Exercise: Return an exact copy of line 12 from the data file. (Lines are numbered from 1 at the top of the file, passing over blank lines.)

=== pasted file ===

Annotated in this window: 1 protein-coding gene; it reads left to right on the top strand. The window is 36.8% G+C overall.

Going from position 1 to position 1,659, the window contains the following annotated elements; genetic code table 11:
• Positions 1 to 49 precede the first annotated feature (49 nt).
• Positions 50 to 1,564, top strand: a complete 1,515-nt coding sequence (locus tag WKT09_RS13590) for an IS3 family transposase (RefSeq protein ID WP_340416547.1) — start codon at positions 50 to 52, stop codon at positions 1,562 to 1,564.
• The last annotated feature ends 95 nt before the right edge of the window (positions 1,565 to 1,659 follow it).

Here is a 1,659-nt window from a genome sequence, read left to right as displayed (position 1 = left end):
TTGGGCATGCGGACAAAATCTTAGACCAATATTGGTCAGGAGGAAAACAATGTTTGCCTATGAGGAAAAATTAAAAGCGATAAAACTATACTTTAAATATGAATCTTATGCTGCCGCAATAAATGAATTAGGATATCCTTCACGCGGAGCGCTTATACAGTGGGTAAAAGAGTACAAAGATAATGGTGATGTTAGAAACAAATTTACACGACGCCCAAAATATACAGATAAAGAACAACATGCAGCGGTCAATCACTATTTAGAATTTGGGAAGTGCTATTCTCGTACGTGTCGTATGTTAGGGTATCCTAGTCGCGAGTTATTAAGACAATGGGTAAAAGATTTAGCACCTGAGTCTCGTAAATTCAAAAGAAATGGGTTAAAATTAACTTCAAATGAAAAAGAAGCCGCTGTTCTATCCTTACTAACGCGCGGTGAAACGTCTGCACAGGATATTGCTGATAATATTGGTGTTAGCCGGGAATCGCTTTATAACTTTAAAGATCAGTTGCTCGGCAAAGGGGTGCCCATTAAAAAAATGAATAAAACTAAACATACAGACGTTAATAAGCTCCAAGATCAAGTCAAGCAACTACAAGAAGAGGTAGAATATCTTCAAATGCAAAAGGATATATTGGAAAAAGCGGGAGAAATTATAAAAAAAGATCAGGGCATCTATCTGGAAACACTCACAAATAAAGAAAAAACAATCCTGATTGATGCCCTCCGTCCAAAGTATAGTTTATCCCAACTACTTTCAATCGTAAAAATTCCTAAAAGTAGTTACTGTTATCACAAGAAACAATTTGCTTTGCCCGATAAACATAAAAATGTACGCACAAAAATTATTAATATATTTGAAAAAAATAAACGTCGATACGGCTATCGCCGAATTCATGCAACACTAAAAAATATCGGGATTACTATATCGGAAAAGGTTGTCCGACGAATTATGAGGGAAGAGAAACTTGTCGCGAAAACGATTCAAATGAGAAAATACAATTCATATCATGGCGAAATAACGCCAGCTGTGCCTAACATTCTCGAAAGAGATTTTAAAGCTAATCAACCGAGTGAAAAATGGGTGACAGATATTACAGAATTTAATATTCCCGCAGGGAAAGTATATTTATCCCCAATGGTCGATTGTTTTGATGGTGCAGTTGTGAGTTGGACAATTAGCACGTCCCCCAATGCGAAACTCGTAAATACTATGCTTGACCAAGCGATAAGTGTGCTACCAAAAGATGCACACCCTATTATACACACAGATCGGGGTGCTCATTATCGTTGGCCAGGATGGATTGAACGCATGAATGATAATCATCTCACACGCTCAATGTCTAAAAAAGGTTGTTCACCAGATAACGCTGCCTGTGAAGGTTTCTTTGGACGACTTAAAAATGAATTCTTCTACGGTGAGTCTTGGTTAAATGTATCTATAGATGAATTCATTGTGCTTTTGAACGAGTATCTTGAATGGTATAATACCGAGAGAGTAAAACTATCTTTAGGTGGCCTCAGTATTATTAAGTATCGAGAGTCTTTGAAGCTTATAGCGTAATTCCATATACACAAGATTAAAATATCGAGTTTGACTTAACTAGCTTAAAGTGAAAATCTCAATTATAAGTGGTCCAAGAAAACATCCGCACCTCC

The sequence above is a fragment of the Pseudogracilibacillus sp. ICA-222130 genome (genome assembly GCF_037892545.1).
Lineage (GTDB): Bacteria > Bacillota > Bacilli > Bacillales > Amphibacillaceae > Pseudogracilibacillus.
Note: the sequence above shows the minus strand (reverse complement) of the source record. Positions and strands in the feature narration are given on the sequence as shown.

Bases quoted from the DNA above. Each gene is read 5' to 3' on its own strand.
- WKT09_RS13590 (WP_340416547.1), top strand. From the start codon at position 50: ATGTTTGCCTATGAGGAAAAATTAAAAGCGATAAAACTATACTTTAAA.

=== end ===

- WKT09_RS13590 (WP_340416547.1), top strand. From the start codon at position 50: ATGTTTGCCTATGAGGAAAAATTAAAAGCGATAAAACTATACTTTAAA.